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      Evaluation of arbitrarily primed PCR analysis and pulsed-field gel electrophoresis of large genomic DNA fragments for identification of enterococci important in human medicine.

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          Abstract

          The increasing problems encountered with enterococcal nosocomial infections and the intrinsic and acquired resistance of the enterococci to different antimicrobial compounds highlight the need for a rapid identification technique. Enterococcus faecalis is readily identified by biochemical tests, but species differentiation within the Enterococcus faecium and Enterococcus gallinarum species groups is less well established. In the present study, 66 strains representing the most prevalent human enterococci were used to develop a PCR-based species-specific identification protocol. Whole-cell protein analysis by sodium dodecyl sulfate-polyacrylamide gel electrophoresis was used as a reference method for species identification. In addition, the genomic SmaI macro-restriction fragment distribution of all of the strains was examined by pulsed-field gel electrophoresis (PFGE). Oligonucleotide D11344-primed PCR was as discriminative as whole-cell protein analysis and resulted in more easily interpreted band patterns. This PCR-based technique allowed identification of clinical isolates by visual examination of the DNA profiles obtained. The inability of both methods to discriminate between Enterococcus casseliflavus and Enterococcus flavescens brought into question the species status of E. flavescens. PFGE did not result in species-discriminative DNA bands or band patterns, but proved to be superior for interpretation of interstrain relationships.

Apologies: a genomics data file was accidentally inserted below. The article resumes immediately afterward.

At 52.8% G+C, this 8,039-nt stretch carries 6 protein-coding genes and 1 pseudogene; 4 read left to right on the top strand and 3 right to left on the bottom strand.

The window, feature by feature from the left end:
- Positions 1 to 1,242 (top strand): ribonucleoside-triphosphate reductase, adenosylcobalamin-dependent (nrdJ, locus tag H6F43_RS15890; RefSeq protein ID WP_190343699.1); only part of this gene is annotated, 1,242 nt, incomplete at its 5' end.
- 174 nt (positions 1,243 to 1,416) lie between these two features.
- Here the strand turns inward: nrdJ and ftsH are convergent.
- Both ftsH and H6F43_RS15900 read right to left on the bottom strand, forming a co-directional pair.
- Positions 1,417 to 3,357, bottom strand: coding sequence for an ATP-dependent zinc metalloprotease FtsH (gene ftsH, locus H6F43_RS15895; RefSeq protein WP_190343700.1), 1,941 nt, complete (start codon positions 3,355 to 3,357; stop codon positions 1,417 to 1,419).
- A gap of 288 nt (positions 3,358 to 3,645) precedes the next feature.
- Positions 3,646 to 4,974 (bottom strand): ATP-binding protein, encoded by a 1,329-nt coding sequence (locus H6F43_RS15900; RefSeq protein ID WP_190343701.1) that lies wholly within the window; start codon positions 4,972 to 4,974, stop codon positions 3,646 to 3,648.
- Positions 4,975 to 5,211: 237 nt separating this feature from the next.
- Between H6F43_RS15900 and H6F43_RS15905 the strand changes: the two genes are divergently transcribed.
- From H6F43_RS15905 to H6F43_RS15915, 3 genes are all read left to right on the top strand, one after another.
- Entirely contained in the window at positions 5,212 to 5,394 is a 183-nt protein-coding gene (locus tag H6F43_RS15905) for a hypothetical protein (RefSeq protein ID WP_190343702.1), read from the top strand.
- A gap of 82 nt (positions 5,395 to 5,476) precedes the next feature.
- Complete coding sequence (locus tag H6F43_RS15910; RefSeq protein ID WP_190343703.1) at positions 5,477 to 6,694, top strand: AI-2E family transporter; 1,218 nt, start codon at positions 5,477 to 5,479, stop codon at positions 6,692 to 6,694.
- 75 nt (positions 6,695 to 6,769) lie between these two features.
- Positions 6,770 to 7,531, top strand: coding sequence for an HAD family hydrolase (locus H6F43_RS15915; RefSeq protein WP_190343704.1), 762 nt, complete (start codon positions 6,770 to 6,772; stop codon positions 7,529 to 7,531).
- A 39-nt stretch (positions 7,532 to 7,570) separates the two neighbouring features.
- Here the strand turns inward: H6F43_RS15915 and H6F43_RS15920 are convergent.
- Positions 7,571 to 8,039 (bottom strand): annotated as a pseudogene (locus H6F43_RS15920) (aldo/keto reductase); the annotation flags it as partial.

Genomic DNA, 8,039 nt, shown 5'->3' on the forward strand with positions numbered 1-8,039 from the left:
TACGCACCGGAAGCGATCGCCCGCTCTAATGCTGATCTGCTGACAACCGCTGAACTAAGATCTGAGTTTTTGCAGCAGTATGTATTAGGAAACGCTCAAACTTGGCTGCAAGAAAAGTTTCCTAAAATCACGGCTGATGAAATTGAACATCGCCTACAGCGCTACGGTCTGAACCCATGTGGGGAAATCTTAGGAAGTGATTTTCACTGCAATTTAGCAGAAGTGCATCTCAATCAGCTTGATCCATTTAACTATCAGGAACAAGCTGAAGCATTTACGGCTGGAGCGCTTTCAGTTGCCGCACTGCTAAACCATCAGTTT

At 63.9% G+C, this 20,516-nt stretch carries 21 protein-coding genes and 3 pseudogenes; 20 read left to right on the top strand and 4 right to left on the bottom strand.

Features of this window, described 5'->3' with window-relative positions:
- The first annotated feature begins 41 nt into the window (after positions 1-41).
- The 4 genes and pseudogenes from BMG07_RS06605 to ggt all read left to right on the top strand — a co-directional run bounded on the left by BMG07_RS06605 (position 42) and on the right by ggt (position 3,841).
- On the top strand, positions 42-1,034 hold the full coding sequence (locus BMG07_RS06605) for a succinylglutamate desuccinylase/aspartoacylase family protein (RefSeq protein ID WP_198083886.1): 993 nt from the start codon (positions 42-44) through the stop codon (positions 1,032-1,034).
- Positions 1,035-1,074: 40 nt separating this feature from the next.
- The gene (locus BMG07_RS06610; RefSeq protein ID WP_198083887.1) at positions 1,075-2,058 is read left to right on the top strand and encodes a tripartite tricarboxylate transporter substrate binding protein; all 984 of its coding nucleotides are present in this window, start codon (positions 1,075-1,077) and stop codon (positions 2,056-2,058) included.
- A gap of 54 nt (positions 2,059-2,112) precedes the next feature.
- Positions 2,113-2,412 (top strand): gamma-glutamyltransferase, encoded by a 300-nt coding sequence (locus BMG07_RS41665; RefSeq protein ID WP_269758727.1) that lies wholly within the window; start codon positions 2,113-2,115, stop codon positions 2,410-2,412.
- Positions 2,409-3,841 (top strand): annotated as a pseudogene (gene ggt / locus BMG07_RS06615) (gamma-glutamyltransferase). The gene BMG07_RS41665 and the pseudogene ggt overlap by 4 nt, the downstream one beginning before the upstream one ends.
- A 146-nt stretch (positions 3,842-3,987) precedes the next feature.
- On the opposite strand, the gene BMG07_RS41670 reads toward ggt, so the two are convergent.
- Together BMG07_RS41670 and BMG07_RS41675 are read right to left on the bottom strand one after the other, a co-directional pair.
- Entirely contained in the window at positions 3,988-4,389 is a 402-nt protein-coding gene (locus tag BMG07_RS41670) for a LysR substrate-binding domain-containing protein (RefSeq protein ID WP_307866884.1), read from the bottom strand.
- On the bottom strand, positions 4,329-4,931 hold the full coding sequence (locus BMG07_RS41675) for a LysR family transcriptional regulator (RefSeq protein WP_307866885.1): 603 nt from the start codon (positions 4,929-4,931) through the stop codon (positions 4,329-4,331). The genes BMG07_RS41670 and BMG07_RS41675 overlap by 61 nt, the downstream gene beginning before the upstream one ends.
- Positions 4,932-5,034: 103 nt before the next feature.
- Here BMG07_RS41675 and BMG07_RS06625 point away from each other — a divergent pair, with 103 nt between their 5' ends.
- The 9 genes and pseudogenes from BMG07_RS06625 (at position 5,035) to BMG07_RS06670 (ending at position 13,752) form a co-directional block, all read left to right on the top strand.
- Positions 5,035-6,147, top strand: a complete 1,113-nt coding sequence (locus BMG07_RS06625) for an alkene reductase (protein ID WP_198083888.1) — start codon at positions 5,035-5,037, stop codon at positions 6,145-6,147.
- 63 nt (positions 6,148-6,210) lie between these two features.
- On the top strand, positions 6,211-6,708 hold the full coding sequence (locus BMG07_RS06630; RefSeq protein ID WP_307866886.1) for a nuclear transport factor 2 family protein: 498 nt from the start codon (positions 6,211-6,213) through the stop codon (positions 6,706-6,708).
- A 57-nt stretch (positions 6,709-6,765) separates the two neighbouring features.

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          Author and article information

          Journal
          Int. J. Syst. Bacteriol.
          International journal of systematic bacteriology
          Microbiology Society
          0020-7713
          0020-7713
          Apr 1997
          : 47
          : 2
          Affiliations
          [1 ] Department of Microbiology, University Hospital Antwerp, Universitaire Instelling Antwerpen, Belgium. dscheem@uia.ua.ac.be
          Article
          10.1099/00207713-47-2-555
          9103648
          d44657c5-d2af-4706-904a-33c538960e6f
          History

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